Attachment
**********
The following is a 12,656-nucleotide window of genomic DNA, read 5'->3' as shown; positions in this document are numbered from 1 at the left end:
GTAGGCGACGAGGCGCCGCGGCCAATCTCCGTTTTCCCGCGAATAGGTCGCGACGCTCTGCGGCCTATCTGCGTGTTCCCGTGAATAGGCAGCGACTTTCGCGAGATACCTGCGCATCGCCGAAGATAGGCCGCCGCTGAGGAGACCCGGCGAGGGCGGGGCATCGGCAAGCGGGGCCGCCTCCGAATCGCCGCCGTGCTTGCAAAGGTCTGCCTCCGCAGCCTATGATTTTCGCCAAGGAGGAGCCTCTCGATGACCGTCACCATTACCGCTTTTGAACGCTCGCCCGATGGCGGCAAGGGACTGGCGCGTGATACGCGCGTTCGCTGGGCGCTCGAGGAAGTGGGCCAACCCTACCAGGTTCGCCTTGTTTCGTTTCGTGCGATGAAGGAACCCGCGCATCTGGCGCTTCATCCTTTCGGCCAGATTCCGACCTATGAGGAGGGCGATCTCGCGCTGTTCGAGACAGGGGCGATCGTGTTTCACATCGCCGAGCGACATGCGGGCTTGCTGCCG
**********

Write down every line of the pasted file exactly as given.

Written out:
The following is a 12,656-nucleotide window of genomic DNA, read 5'->3' as shown; positions in this document are numbered from 1 at the left end:
GTAGGCGACGAGGCGCCGCGGCCAATCTCCGTTTTCCCGCGAATAGGTCGCGACGCTCTGCGGCCTATCTGCGTGTTCCCGTGAATAGGCAGCGACTTTCGCGAGATACCTGCGCATCGCCGAAGATAGGCCGCCGCTGAGGAGACCCGGCGAGGGCGGGGCATCGGCAAGCGGGGCCGCCTCCGAATCGCCGCCGTGCTTGCAAAGGTCTGCCTCCGCAGCCTATGATTTTCGCCAAGGAGGAGCCTCTCGATGACCGTCACCATTACCGCTTTTGAACGCTCGCCCGATGGCGGCAAGGGACTGGCGCGTGATACGCGCGTTCGCTGGGCGCTCGAGGAAGTGGGCCAACCCTACCAGGTTCGCCTTGTTTCGTTTCGTGCGATGAAGGAACCCGCGCATCTGGCGCTTCATCCTTTCGGCCAGATTCCGACCTATGAGGAGGGCGATCTCGCGCTGTTCGAGACAGGGGCGATCGTGTTTCACATCGCCGAGCGACATGCGGGCTTGCTGCCG